Successful freelance paralegals have an excellent grasp of the English language with strong writing and communication abilities. They must also have a very good understanding of legal terminology, which includes being able to use correct grammar and punctuation when writing.
What is the demand for freelance paralegals?
The need for freelance paralegals has increased exponentially over the past decade and it’s not expected to slow down anytime soon. In fact, a recent survey by Robert Half Legal showed that 74 percent of companies polled are hiring contract professionals including legal departments.
How do I become a freelance paralegal?
If you’re interested in becoming a freelance paralegal, the first step is to earn your bachelor’s degree. Depending on your area of specialization, you can enroll in a bachelor’s program related to legal studies. If you’re interested in working for larger law firms or corporations, then it may be beneficial to earn an advanced degree like a Juris Doctor (JD).
Can I work from home as a paralegal?
It depends on the type of freelance paralegal job you’re looking for. If you want to work from home, then you should look into virtual assistant positions or similar opportunities in which there is a strong emphasis on customer service and communication skills.
What can I do if I don’t have experience?
If you lack extensive previous legal experience, you can still become a freelance paralegal with the right mix of education and skills. For example, if you have an undergraduate degree in English or another related field, then it may be beneficial to pursue certification through one of several organizations like NALA (National Association for Legal Assistants).
What are the benefits of working as a freelance paralegal?
Freelance paralegals can make a very good living. The average annual salary for a freelance paralegal is around $49,000 to start. It has the potential to increase by as much as 25 percent after one year of experience. In addition, most legal professionals work from their homes which means you won’t have to spend money on gas and other costs associated with commuting.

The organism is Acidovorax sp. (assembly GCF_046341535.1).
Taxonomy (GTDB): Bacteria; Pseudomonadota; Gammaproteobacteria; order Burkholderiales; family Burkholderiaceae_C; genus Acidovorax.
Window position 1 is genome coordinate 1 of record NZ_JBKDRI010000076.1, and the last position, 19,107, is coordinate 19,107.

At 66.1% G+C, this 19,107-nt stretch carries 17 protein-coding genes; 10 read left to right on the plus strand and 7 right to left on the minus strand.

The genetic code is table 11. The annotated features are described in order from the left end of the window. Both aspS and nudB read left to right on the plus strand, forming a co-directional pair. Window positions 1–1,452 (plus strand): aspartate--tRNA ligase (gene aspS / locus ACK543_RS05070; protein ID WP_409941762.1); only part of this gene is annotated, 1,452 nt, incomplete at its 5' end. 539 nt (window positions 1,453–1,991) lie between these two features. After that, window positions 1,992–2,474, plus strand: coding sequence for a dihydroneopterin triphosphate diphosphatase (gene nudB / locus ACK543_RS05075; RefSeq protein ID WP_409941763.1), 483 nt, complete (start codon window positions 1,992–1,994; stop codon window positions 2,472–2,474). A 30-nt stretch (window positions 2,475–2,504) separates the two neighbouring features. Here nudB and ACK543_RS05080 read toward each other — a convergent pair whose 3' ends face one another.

What are the drawbacks of working as a freelance paralegal?
While freelancing can be very rewarding, it’s not for everyone. The biggest drawback is that you won’t receive traditional benefits like health insurance or paid time off (PTO). You should also expect to work longer hours with fewer breaks.
How can I find freelance paralegal jobs?
If you’re looking for a freelance paralegal job, then the best place to begin your search is online. Websites like Indeed and Craigslist frequently list available positions that can be tailored to your experience level and skillset. You should also consider reaching out to local firms and agencies to see if they have any available opportunities.
Here are some great places you can find freelance paralegal jobs;
The Upwork website allows you to list your freelance paralegal skills and land freelance jobs. Apart from paralegal jobs, you’ll find jobs in other categories that might complement your skills.
Robert Half is among the leading paralegal temp agencies. While the focus is on legal, you’ll also find other positions such as administrative, accounting and finance, technology, creative and marketing. The site allows you to search for jobs by location.
LinkedIn is an excellent source of freelance paralegal jobs. You can find many opportunities by using the search bar at the top of your homepage to filter results based on location, title, industry, and experience level.
Find your Next Freelance Paralegal Job!
Freelance paralegals are in high demand and the potential to make a good living is very promising. If you’re interested, it’s important that you have an undergraduate degree or advanced education before pursuing freelance work.
One of the benefits of freelancing over traditional employment is working from home but this also means there will not be any health insurance or paid time off (PTO).
You should also know that many positions require extensive experience so if you don’t have much under your belt yet, then it may be worth researching certification programs to help give yourself some credentials.